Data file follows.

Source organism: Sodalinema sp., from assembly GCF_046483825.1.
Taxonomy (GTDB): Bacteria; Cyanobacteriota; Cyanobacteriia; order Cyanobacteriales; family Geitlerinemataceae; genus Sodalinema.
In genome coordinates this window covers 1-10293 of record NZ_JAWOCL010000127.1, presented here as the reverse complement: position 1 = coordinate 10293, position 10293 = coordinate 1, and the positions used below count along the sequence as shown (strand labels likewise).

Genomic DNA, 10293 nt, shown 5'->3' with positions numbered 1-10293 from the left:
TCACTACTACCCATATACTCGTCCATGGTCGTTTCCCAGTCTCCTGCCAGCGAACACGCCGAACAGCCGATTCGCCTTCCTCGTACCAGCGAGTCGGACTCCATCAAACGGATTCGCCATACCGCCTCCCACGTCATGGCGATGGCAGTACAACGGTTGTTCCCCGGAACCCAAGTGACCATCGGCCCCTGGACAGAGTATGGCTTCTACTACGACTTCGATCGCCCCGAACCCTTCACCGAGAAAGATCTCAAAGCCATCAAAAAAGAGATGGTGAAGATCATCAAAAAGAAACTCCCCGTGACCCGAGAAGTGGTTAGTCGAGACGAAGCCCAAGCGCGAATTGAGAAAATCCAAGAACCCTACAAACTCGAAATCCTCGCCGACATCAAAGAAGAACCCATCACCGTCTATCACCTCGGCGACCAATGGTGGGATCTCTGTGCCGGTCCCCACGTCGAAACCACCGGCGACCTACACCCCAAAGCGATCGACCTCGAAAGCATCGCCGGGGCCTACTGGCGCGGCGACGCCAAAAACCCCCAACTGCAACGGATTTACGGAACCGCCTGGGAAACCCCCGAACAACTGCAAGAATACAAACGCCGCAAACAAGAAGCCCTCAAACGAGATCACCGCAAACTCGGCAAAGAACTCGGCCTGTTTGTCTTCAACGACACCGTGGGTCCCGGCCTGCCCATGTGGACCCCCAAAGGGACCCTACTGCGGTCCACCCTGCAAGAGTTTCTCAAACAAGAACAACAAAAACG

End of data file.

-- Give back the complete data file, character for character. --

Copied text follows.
Source organism: Sodalinema sp., from assembly GCF_046483825.1.
Taxonomy (GTDB): Bacteria; Cyanobacteriota; Cyanobacteriia; order Cyanobacteriales; family Geitlerinemataceae; genus Sodalinema.
In genome coordinates this window covers 1-10293 of record NZ_JAWOCL010000127.1, presented here as the reverse complement: position 1 = coordinate 10293, position 10293 = coordinate 1, and the positions used below count along the sequence as shown (strand labels likewise).

Genomic DNA, 10293 nt, shown 5'->3' with positions numbered 1-10293 from the left:
TCACTACTACCCATATACTCGTCCATGGTCGTTTCCCAGTCTCCTGCCAGCGAACACGCCGAACAGCCGATTCGCCTTCCTCGTACCAGCGAGTCGGACTCCATCAAACGGATTCGCCATACCGCCTCCCACGTCATGGCGATGGCAGTACAACGGTTGTTCCCCGGAACCCAAGTGACCATCGGCCCCTGGACAGAGTATGGCTTCTACTACGACTTCGATCGCCCCGAACCCTTCACCGAGAAAGATCTCAAAGCCATCAAAAAAGAGATGGTGAAGATCATCAAAAAGAAACTCCCCGTGACCCGAGAAGTGGTTAGTCGAGACGAAGCCCAAGCGCGAATTGAGAAAATCCAAGAACCCTACAAACTCGAAATCCTCGCCGACATCAAAGAAGAACCCATCACCGTCTATCACCTCGGCGACCAATGGTGGGATCTCTGTGCCGGTCCCCACGTCGAAACCACCGGCGACCTACACCCCAAAGCGATCGACCTCGAAAGCATCGCCGGGGCCTACTGGCGCGGCGACGCCAAAAACCCCCAACTGCAACGGATTTACGGAACCGCCTGGGAAACCCCCGAACAACTGCAAGAATACAAACGCCGCAAACAAGAAGCCCTCAAACGAGATCACCGCAAACTCGGCAAAGAACTCGGCCTGTTTGTCTTCAACGACACCGTGGGTCCCGGCCTGCCCATGTGGACCCCCAAAGGGACCCTACTGCGGTCCACCCTGCAAGAGTTTCTCAAACAAGAACAACAAAAACG